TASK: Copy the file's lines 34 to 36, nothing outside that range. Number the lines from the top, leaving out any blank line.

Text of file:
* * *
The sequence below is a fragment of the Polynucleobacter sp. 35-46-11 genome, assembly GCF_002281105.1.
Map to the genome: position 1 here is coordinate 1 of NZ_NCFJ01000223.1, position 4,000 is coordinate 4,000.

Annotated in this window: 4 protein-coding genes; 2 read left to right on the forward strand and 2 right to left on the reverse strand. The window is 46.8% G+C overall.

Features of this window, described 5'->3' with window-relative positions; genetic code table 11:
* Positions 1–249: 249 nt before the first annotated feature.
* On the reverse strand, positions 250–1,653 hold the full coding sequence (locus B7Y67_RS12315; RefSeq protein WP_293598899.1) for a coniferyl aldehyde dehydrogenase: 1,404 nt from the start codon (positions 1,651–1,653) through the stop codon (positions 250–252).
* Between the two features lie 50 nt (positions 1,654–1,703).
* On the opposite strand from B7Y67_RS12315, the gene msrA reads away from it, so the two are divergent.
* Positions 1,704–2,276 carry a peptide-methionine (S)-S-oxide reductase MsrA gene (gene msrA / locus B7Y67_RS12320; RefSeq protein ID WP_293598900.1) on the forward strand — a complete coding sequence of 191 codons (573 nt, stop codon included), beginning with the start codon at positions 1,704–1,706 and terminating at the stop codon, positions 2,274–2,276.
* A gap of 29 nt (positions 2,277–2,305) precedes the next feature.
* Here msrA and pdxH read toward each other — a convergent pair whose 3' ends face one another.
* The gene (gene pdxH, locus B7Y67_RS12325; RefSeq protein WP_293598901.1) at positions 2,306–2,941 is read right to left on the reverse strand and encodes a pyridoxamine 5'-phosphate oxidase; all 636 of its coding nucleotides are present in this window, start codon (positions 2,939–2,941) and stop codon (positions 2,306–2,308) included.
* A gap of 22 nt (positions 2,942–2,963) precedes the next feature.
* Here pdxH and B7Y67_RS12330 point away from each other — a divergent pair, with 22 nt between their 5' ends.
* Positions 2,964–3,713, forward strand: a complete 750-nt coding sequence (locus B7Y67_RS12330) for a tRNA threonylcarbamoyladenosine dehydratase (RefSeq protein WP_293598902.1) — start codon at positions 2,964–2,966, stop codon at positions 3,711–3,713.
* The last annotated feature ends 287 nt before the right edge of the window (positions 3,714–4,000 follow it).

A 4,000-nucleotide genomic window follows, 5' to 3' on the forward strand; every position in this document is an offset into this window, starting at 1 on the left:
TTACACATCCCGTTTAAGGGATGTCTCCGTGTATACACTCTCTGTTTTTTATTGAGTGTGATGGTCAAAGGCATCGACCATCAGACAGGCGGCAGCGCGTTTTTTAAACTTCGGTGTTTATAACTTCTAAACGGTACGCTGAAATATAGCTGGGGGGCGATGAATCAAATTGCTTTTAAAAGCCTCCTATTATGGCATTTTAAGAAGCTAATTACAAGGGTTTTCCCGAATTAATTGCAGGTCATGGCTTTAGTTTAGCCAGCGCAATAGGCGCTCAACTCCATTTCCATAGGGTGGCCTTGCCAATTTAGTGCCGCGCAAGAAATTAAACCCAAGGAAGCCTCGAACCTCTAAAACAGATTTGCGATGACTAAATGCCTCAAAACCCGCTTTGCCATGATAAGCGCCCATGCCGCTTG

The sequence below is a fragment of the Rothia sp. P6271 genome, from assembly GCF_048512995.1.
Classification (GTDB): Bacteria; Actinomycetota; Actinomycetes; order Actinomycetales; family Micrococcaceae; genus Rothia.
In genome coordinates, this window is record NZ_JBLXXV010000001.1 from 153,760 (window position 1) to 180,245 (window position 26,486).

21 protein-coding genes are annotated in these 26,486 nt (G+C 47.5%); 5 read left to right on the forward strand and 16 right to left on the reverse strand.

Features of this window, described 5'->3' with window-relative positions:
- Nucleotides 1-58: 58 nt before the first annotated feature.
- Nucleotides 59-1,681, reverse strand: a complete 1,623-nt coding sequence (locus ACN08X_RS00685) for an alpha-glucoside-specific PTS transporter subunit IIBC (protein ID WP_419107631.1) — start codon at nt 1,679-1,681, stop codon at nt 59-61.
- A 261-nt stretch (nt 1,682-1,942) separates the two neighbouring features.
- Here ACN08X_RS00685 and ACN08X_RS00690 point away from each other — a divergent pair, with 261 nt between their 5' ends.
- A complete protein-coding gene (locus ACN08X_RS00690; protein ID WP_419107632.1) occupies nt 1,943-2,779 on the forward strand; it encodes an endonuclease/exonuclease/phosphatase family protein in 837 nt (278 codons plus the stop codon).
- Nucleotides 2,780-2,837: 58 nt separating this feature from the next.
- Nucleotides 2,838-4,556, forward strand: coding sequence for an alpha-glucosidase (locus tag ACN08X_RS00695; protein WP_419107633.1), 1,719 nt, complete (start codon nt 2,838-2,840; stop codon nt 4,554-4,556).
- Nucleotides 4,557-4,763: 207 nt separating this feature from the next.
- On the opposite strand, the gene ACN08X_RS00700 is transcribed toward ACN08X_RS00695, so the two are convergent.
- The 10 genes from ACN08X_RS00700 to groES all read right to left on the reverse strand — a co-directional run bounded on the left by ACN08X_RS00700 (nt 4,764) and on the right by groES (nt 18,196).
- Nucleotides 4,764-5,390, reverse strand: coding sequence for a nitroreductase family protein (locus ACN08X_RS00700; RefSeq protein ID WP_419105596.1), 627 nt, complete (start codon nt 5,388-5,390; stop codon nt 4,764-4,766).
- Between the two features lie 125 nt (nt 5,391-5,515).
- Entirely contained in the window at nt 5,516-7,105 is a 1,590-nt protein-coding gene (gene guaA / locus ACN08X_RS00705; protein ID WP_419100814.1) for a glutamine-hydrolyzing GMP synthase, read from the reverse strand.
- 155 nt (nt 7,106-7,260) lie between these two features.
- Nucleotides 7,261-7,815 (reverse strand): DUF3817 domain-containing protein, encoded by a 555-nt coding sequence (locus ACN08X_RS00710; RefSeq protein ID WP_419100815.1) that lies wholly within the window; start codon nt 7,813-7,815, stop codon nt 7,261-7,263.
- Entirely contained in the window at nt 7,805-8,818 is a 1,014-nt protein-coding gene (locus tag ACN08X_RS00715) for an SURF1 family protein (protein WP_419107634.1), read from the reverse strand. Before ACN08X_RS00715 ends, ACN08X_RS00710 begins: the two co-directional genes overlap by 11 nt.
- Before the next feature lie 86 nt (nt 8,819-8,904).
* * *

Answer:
- Nucleotides 4,764-5,390, reverse strand: coding sequence for a nitroreductase family protein (locus ACN08X_RS00700; RefSeq protein ID WP_419105596.1), 627 nt, complete (start codon nt 5,388-5,390; stop codon nt 4,764-4,766).
- Between the two features lie 125 nt (nt 5,391-5,515).
- Entirely contained in the window at nt 5,516-7,105 is a 1,590-nt protein-coding gene (gene guaA / locus ACN08X_RS00705; protein ID WP_419100814.1) for a glutamine-hydrolyzing GMP synthase, read from the reverse strand.